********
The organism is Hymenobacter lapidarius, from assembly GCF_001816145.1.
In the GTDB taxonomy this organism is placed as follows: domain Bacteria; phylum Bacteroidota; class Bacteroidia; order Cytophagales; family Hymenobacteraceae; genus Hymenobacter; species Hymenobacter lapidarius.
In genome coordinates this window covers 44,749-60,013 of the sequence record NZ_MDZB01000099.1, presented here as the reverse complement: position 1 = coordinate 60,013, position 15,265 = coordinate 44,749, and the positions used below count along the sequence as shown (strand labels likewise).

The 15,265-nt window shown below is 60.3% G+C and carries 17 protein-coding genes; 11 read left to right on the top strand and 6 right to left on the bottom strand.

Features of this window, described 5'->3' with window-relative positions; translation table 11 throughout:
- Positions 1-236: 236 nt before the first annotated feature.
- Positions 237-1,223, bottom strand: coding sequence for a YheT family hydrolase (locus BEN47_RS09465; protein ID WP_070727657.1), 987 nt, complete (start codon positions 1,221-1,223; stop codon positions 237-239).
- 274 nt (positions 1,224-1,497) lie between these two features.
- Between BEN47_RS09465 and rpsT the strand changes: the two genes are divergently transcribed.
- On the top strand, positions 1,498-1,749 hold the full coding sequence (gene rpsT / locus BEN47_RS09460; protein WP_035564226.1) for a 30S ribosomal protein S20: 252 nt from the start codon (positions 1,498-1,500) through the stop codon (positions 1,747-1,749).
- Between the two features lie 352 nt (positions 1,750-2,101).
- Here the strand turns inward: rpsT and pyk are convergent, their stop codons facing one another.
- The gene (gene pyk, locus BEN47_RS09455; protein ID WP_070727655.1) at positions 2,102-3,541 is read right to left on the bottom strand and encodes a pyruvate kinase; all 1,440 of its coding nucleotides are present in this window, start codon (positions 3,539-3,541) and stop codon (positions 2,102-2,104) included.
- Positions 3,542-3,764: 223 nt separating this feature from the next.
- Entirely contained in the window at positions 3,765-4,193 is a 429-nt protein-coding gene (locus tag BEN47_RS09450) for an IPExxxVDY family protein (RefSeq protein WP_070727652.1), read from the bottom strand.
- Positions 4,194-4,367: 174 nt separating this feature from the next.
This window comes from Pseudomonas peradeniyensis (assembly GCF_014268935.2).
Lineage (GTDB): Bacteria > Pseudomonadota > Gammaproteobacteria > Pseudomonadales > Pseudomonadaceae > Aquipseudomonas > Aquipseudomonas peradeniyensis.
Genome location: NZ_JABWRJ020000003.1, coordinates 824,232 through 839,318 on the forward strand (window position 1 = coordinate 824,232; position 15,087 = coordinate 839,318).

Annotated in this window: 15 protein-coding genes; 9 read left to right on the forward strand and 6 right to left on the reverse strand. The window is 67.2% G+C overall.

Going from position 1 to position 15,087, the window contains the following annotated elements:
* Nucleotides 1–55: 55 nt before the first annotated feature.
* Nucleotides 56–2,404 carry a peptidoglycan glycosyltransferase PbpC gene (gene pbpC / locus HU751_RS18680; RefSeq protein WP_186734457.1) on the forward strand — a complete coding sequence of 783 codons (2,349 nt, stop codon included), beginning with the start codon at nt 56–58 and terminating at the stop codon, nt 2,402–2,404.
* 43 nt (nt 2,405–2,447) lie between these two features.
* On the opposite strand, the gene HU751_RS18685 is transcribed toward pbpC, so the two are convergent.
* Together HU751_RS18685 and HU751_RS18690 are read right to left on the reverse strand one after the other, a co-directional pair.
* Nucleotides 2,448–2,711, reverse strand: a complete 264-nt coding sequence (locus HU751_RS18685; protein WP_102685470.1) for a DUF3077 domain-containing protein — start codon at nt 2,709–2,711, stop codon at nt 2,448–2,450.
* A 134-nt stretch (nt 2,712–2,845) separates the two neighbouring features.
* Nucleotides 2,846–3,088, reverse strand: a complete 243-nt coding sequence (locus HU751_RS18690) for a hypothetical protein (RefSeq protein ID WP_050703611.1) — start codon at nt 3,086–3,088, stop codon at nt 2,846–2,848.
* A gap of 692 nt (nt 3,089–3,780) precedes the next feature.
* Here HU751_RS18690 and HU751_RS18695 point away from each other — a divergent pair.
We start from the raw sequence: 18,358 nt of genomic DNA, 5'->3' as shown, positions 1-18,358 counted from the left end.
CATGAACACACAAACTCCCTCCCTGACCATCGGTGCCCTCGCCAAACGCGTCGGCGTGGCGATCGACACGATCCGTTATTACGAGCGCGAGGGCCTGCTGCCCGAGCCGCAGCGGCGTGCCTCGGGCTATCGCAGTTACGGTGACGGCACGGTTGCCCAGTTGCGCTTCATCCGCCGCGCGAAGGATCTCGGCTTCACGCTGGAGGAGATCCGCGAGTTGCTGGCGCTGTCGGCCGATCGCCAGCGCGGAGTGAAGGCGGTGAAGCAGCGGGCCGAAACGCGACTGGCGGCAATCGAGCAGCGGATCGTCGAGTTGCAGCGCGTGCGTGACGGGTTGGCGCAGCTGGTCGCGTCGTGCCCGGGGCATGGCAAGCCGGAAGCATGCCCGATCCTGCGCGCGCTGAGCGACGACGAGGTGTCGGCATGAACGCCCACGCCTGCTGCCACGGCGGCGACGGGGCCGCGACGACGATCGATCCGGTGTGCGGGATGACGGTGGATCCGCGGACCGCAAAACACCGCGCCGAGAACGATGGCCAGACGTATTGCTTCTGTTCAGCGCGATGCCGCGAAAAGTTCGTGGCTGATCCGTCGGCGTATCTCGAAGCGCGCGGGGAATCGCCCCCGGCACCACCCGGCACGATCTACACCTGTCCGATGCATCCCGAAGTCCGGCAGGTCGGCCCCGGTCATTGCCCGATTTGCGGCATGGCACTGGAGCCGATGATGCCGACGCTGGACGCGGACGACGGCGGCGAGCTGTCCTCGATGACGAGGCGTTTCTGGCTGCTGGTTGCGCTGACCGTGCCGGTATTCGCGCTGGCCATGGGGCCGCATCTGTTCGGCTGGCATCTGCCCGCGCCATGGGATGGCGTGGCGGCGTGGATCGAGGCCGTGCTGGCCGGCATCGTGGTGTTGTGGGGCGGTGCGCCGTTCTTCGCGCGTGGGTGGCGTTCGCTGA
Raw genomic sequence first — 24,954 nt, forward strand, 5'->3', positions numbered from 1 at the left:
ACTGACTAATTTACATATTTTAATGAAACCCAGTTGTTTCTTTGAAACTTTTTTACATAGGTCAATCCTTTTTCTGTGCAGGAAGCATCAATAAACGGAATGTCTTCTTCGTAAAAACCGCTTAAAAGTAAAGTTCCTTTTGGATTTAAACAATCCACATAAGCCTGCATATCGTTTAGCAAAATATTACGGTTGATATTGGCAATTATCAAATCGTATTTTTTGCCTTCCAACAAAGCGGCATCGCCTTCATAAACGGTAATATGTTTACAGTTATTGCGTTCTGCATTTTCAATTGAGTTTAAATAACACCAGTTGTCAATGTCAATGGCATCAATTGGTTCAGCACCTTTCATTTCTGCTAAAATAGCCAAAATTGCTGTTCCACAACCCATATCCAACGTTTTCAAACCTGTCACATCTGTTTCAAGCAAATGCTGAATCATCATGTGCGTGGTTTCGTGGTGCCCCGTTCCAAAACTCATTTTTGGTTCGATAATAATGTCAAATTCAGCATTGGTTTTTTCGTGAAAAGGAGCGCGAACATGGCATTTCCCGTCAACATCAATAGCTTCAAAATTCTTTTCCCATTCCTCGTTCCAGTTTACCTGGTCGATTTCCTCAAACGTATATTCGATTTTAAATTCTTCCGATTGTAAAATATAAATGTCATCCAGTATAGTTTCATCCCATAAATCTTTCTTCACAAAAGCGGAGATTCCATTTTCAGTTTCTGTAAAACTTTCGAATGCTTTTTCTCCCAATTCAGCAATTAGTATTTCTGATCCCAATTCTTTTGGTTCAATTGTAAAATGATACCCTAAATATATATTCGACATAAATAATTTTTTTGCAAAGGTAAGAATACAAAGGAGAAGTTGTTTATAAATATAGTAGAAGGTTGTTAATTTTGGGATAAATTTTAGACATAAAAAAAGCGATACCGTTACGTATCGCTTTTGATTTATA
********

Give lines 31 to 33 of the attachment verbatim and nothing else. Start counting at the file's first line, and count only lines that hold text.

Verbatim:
* Here HU751_RS18690 and HU751_RS18695 point away from each other — a divergent pair.
We start from the raw sequence: 18,358 nt of genomic DNA, 5'->3' as shown, positions 1-18,358 counted from the left end.
CATGAACACACAAACTCCCTCCCTGACCATCGGTGCCCTCGCCAAACGCGTCGGCGTGGCGATCGACACGATCCGTTATTACGAGCGCGAGGGCCTGCTGCCCGAGCCGCAGCGGCGTGCCTCGGGCTATCGCAGTTACGGTGACGGCACGGTTGCCCAGTTGCGCTTCATCCGCCGCGCGAAGGATCTCGGCTTCACGCTGGAGGAGATCCGCGAGTTGCTGGCGCTGTCGGCCGATCGCCAGCGCGGAGTGAAGGCGGTGAAGCAGCGGGCCGAAACGCGACTGGCGGCAATCGAGCAGCGGATCGTCGAGTTGCAGCGCGTGCGTGACGGGTTGGCGCAGCTGGTCGCGTCGTGCCCGGGGCATGGCAAGCCGGAAGCATGCCCGATCCTGCGCGCGCTGAGCGACGACGAGGTGTCGGCATGAACGCCCACGCCTGCTGCCACGGCGGCGACGGGGCCGCGACGACGATCGATCCGGTGTGCGGGATGACGGTGGATCCGCGGACCGCAAAACACCGCGCCGAGAACGATGGCCAGACGTATTGCTTCTGTTCAGCGCGATGCCGCGAAAAGTTCGTGGCTGATCCGTCGGCGTATCTCGAAGCGCGCGGGGAATCGCCCCCGGCACCACCCGGCACGATCTACACCTGTCCGATGCATCCCGAAGTCCGGCAGGTCGGCCCCGGTCATTGCCCGATTTGCGGCATGGCACTGGAGCCGATGATGCCGACGCTGGACGCGGACGACGGCGGCGAGCTGTCCTCGATGACGAGGCGTTTCTGGCTGCTGGTTGCGCTGACCGTGCCGGTATTCGCGCTGGCCATGGGGCCGCATCTGTTCGGCTGGCATCTGCCCGCGCCATGGGATGGCGTGGCGGCGTGGATCGAGGCCGTGCTGGCCGGCATCGTGGTGTTGTGGGGCGGTGCGCCGTTCTTCGCGCGTGGGTGGCGTTCGCTGA